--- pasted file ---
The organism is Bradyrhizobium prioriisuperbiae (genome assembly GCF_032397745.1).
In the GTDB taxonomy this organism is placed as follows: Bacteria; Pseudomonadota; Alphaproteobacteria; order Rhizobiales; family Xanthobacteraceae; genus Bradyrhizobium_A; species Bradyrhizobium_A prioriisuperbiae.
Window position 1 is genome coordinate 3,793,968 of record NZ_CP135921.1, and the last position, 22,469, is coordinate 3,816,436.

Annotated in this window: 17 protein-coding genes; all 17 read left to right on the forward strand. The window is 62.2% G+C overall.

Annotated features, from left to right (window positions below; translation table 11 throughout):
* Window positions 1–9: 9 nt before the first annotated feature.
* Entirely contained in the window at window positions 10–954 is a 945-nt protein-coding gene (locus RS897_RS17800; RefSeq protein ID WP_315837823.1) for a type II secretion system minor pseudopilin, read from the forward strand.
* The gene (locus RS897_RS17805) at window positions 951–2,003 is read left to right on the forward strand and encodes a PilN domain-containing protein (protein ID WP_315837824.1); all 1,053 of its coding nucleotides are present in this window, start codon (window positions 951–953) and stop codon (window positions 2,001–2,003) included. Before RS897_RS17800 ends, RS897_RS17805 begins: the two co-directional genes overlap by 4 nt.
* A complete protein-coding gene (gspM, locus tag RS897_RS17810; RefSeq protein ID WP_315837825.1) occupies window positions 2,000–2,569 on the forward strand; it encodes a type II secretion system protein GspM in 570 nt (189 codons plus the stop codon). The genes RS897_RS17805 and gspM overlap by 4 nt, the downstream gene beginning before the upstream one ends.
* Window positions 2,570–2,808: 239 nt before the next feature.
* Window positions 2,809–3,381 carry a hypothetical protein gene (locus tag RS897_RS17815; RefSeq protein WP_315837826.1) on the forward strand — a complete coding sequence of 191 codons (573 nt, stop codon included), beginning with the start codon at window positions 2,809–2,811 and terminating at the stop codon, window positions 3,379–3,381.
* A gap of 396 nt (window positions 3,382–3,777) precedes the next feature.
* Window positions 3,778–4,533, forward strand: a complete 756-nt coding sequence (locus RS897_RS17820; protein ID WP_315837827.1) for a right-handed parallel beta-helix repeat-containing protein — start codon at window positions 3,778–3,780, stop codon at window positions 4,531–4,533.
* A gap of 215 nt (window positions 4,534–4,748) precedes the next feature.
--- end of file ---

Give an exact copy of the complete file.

The organism is Bradyrhizobium prioriisuperbiae (genome assembly GCF_032397745.1).
In the GTDB taxonomy this organism is placed as follows: Bacteria; Pseudomonadota; Alphaproteobacteria; order Rhizobiales; family Xanthobacteraceae; genus Bradyrhizobium_A; species Bradyrhizobium_A prioriisuperbiae.
Window position 1 is genome coordinate 3,793,968 of record NZ_CP135921.1, and the last position, 22,469, is coordinate 3,816,436.

Annotated in this window: 17 protein-coding genes; all 17 read left to right on the forward strand. The window is 62.2% G+C overall.

Annotated features, from left to right (window positions below; translation table 11 throughout):
* Window positions 1–9: 9 nt before the first annotated feature.
* Entirely contained in the window at window positions 10–954 is a 945-nt protein-coding gene (locus RS897_RS17800; RefSeq protein ID WP_315837823.1) for a type II secretion system minor pseudopilin, read from the forward strand.
* The gene (locus RS897_RS17805) at window positions 951–2,003 is read left to right on the forward strand and encodes a PilN domain-containing protein (protein ID WP_315837824.1); all 1,053 of its coding nucleotides are present in this window, start codon (window positions 951–953) and stop codon (window positions 2,001–2,003) included. Before RS897_RS17800 ends, RS897_RS17805 begins: the two co-directional genes overlap by 4 nt.
* A complete protein-coding gene (gspM, locus tag RS897_RS17810; RefSeq protein ID WP_315837825.1) occupies window positions 2,000–2,569 on the forward strand; it encodes a type II secretion system protein GspM in 570 nt (189 codons plus the stop codon). The genes RS897_RS17805 and gspM overlap by 4 nt, the downstream gene beginning before the upstream one ends.
* Window positions 2,570–2,808: 239 nt before the next feature.
* Window positions 2,809–3,381 carry a hypothetical protein gene (locus tag RS897_RS17815; RefSeq protein WP_315837826.1) on the forward strand — a complete coding sequence of 191 codons (573 nt, stop codon included), beginning with the start codon at window positions 2,809–2,811 and terminating at the stop codon, window positions 3,379–3,381.
* A gap of 396 nt (window positions 3,382–3,777) precedes the next feature.
* Window positions 3,778–4,533, forward strand: a complete 756-nt coding sequence (locus RS897_RS17820; protein ID WP_315837827.1) for a right-handed parallel beta-helix repeat-containing protein — start codon at window positions 3,778–3,780, stop codon at window positions 4,531–4,533.
* A gap of 215 nt (window positions 4,534–4,748) precedes the next feature.